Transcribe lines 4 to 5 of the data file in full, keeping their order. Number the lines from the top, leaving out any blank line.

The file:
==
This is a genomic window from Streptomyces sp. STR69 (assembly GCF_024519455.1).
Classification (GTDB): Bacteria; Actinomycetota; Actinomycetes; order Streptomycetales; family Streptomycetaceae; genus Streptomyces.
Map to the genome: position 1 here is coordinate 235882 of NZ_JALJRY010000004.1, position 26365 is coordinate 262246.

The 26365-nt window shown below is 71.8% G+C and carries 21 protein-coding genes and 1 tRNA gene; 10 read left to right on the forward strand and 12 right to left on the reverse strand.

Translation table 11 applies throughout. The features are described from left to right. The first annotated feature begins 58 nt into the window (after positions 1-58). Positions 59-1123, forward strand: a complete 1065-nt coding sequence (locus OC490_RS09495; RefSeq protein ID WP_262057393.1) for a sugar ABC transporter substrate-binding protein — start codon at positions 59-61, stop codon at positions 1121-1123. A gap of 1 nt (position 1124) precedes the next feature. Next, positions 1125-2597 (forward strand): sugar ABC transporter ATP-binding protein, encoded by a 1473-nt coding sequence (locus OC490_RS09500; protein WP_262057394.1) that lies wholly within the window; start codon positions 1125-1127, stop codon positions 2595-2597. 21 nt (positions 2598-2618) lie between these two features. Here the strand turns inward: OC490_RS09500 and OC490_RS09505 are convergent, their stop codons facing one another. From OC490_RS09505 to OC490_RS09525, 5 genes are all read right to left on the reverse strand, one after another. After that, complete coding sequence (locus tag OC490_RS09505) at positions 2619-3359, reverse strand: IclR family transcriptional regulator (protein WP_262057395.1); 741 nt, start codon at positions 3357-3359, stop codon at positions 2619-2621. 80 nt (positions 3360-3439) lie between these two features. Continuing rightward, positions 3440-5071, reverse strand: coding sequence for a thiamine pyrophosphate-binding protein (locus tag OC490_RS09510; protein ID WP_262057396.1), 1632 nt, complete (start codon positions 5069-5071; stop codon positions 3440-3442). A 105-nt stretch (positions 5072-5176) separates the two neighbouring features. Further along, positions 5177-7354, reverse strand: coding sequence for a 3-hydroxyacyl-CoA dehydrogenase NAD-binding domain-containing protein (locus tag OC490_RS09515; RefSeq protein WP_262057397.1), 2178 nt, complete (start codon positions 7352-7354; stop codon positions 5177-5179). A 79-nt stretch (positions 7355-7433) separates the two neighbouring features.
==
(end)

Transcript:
The 26365-nt window shown below is 71.8% G+C and carries 21 protein-coding genes and 1 tRNA gene; 10 read left to right on the forward strand and 12 right to left on the reverse strand.

Translation table 11 applies throughout. The features are described from left to right. The first annotated feature begins 58 nt into the window (after positions 1-58). Positions 59-1123, forward strand: a complete 1065-nt coding sequence (locus OC490_RS09495; RefSeq protein ID WP_262057393.1) for a sugar ABC transporter substrate-binding protein — start codon at positions 59-61, stop codon at positions 1121-1123. A gap of 1 nt (position 1124) precedes the next feature. Next, positions 1125-2597 (forward strand): sugar ABC transporter ATP-binding protein, encoded by a 1473-nt coding sequence (locus OC490_RS09500; protein WP_262057394.1) that lies wholly within the window; start codon positions 1125-1127, stop codon positions 2595-2597. 21 nt (positions 2598-2618) lie between these two features. Here the strand turns inward: OC490_RS09500 and OC490_RS09505 are convergent, their stop codons facing one another. From OC490_RS09505 to OC490_RS09525, 5 genes are all read right to left on the reverse strand, one after another. After that, complete coding sequence (locus tag OC490_RS09505) at positions 2619-3359, reverse strand: IclR family transcriptional regulator (protein WP_262057395.1); 741 nt, start codon at positions 3357-3359, stop codon at positions 2619-2621. 80 nt (positions 3360-3439) lie between these two features. Continuing rightward, positions 3440-5071, reverse strand: coding sequence for a thiamine pyrophosphate-binding protein (locus tag OC490_RS09510; protein ID WP_262057396.1), 1632 nt, complete (start codon positions 5069-5071; stop codon positions 3440-3442). A 105-nt stretch (positions 5072-5176) separates the two neighbouring features. Further along, positions 5177-7354, reverse strand: coding sequence for a 3-hydroxyacyl-CoA dehydrogenase NAD-binding domain-containing protein (locus tag OC490_RS09515; RefSeq protein WP_262057397.1), 2178 nt, complete (start codon positions 7352-7354; stop codon positions 5177-5179). A 79-nt stretch (positions 7355-7433) separates the two neighbouring features.